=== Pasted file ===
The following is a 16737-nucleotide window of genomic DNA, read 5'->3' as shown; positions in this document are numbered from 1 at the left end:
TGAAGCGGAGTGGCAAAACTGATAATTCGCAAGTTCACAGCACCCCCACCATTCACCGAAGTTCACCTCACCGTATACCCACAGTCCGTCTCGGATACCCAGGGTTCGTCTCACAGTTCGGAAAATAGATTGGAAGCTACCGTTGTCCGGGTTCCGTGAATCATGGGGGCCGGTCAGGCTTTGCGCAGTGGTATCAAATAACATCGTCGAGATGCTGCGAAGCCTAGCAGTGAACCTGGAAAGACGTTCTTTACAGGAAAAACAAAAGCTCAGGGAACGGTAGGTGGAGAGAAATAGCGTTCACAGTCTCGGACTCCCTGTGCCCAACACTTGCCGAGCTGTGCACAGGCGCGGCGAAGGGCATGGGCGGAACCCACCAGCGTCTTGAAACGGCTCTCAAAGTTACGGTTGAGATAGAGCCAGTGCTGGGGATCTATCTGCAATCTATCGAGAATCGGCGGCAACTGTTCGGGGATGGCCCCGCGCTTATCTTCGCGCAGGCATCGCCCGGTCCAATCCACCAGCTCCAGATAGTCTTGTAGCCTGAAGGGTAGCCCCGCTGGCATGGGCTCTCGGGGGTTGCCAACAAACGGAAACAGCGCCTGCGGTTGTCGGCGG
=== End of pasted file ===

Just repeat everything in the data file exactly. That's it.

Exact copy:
The following is a 16737-nucleotide window of genomic DNA, read 5'->3' as shown; positions in this document are numbered from 1 at the left end:
TGAAGCGGAGTGGCAAAACTGATAATTCGCAAGTTCACAGCACCCCCACCATTCACCGAAGTTCACCTCACCGTATACCCACAGTCCGTCTCGGATACCCAGGGTTCGTCTCACAGTTCGGAAAATAGATTGGAAGCTACCGTTGTCCGGGTTCCGTGAATCATGGGGGCCGGTCAGGCTTTGCGCAGTGGTATCAAATAACATCGTCGAGATGCTGCGAAGCCTAGCAGTGAACCTGGAAAGACGTTCTTTACAGGAAAAACAAAAGCTCAGGGAACGGTAGGTGGAGAGAAATAGCGTTCACAGTCTCGGACTCCCTGTGCCCAACACTTGCCGAGCTGTGCACAGGCGCGGCGAAGGGCATGGGCGGAACCCACCAGCGTCTTGAAACGGCTCTCAAAGTTACGGTTGAGATAGAGCCAGTGCTGGGGATCTATCTGCAATCTATCGAGAATCGGCGGCAACTGTTCGGGGATGGCCCCGCGCTTATCTTCGCGCAGGCATCGCCCGGTCCAATCCACCAGCTCCAGATAGTCTTGTAGCCTGAAGGGTAGCCCCGCTGGCATGGGCTCTCGGGGGTTGCCAACAAACGGAAACAGCGCCTGCGGTTGTCGGCGG